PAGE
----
Australian Prime Minister Julia Gillard retained leadership of the governing Labor party today after predecessor Kevin Rudd declined to challenge her in a ballot.
Following is a timeline of the events, policy announcements and media reports leading up to the vote in Canberra.
Dec. 4, 2006: Rudd is elected opposition leader, defeating Kim Beazley in a Labor party ballot. Gillard becomes Rudd’s deputy.
Nov. 24, 2007: Rudd becomes Australia’s 30th prime minister after his Labor party hands John Howard’s Liberal party the worst election defeat in its 63-year history.
Oct. 14, 2008: Rudd announces an economic stimulus of A$10.4 billion ($11 billion) to be given to pensioners, home buyers and families.
Dec. 15, 2008: Rudd’s government announces plans for an emissions trading scheme to reduce carbon emissions by 5 percent to 15 percent.
Feb. 3, 2009: Government announces second round of stimulus measures, spending A$42 billion on construction projects including roads and schools as well as handouts to families and low-income earners.
Dec. 1, 2009: Tony Abbott defeats Malcolm Turnbull to become the opposition’s third leader since Rudd’s election.
April 27, 2010: Rudd announces delay to proposed emissions trading program.
May 4, 2010: Labor party loses its lead for the first time since coming to power in 2007, according to Newspoll, after unveiling plans to introduce a 40 percent tax on the profits of resource companies.
June 24, 2010: Gillard becomes Australia’s first female prime minister after deposing Rudd as Labor leader.
Aug. 21, 2010: Gillard loses Labor’s majority in parliament in an election against Abbott’s Liberal-National coalition.
Sept. 7, 2010: Gillard wins support from independent lawmakers to form a minority government.
July 10, 2011: Gillard unveils a tax on polluters.
Aug. 31, 2011: Australia’s top court bars Gillard’s proposal to send illegal immigrants who arrive by boat to Malaysia.
Sept. 2, 2011: Gillard says she won’t quit after media reports that leaders of her party urged her to consider stepping down, and Labor lawmakers were considering replacing her with Rudd.
Sept. 6, 2011: Gillard’s rating falls to record low, Newspoll says. The poll shows Rudd as the best candidate to lead Labor.
Nov. 24, 2011: Peter Slipper, a member of the Liberal-National coalition, agrees to take speaker’s post and replace Labor’s Harry Jenkins, giving government an extra vote in the lower house.
Jan. 21, 2012: Gillard loses the support of independent lawmaker Andrew Wilkie, who says she broke a pledge to tighten gambling laws.
Feb. 13, 2012: A documentary aired by the Australian Broadcasting Corp. questions Gillard’s version of when she decided to challenge Rudd for the Labor leadership.
Feb. 20, 2012: Simon Crean, a former Labor leader, tells the ABC that Rudd should “put up or shut up.” Rudd denies he has sought anyone’s support to become prime minister.
Feb. 22, 2012: Rudd resigns as foreign minister in Washington. Deputy Prime Minister Wayne Swan, Rudd’s treasurer when he was in power, says colleagues are “sick of” Rudd and he is undermining the government.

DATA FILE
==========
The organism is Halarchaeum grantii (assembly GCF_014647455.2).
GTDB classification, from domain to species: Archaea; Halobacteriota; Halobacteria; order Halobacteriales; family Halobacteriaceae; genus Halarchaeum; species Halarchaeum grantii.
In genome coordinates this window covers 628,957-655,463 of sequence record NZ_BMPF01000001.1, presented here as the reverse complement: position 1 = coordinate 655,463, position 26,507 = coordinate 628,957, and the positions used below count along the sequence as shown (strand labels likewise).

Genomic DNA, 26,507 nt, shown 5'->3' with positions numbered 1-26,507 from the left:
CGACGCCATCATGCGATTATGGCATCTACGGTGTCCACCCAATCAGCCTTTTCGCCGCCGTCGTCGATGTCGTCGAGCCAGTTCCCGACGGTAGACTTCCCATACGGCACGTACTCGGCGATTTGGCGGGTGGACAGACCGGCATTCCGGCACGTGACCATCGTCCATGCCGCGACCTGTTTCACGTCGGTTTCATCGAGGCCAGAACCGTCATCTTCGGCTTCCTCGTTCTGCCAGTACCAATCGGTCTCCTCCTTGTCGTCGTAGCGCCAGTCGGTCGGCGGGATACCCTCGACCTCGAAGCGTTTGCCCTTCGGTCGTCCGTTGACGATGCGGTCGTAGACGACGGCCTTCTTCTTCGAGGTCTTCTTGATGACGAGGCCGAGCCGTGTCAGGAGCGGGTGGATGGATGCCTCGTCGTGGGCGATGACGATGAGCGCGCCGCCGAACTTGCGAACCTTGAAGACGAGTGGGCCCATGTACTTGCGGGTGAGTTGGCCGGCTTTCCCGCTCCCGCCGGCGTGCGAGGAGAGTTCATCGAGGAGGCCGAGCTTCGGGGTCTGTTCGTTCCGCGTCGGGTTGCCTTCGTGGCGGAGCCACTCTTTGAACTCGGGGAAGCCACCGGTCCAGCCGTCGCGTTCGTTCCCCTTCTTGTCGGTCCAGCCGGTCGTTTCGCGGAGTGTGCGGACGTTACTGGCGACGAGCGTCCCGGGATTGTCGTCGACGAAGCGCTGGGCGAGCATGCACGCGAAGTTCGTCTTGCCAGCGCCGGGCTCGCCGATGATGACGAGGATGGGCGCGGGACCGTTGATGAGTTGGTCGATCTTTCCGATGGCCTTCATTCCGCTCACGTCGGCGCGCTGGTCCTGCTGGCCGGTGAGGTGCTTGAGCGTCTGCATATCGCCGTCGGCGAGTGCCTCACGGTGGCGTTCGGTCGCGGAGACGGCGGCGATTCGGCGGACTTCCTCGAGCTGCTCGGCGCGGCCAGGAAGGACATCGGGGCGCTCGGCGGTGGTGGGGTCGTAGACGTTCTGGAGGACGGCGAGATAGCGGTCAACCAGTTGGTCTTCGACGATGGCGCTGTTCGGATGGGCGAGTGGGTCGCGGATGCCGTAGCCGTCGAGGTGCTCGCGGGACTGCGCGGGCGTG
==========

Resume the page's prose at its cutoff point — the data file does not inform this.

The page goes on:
Feb. 23, 2012: Rudd says colleagues regard him as the “best prospect” to lead the party at the next election. Gillard calls a leadership ballot for Feb. 27.
Feb. 27, 2012: Gillard wins ballot with 71 votes to Rudd’s 31. Rudd says he won’t challenge for leadership again.
April 20, 2012: Gillard tells lawmaker Craig Thomson to quit the Labor party amid claims he used used a labor union credit card to pay for prostitutes while working for the Health Services Union before entering parliament in 2007. Thomson sits in parliament as an independent.
May 8, 2012: Slipper stands aside as speaker amid accusations of sexual misconduct and fraud.
Oct. 10, 2012: Slipper resigns as speaker after allegedly sending text messages that contained crude comments about women. Gillard accuses Abbott of sexism and hypocrisy.
Dec. 11, 2012: Gillard’s popularity falls to six-month low as opposition attacks and media reports about her work as a union lawyer 20 years earlier reversed her party’s gains.
Dec. 20, 2012: Treasurer Swan said government unlikely to deliver a pledged budget surplus this fiscal year as weaker economic growth and a strong local currency curb tax receipts.
Jan. 30, 2013: Gillard sets Australia’s election for Sept. 14, the longest advance notice in at least 60 years, as her minority Labor government seeks to close the gap in opinion polls with the opposition.
Feb. 18, 2013: Gillard is eclipsed by Abbott as Australia’s preferred leader as the Labor party popularity slides ahead of elections due Sept. 14, according to the Australian Financial Review/Nielsen poll. It’s the first time in almost seven months Abbott has led as preferred leader.
March 12, 2013: The government announces plans to revamp media laws.
March 19, 2013: Foreign Minister Bob Carr and Minister for Mental Health and Ageing Mark Butler reject reports they’ve lost confidence in Gillard’s leadership.
March 21, 2013: Crean calls on Gillard to hold a leadership ballot, saying the government can’t win elections due in six months from its current position in opinion polls. Crean said he would stand for the position of deputy and urged former Rudd to put his name forward for the leadership. Gillard calls ballot for leadership and Rudd says he won’t challenge.
To contact the reporter on this story: Ben Sharples in Melbourne at firstname.lastname@example.org
To contact the editor responsible for this story: Peter Hirschberg at email@example.com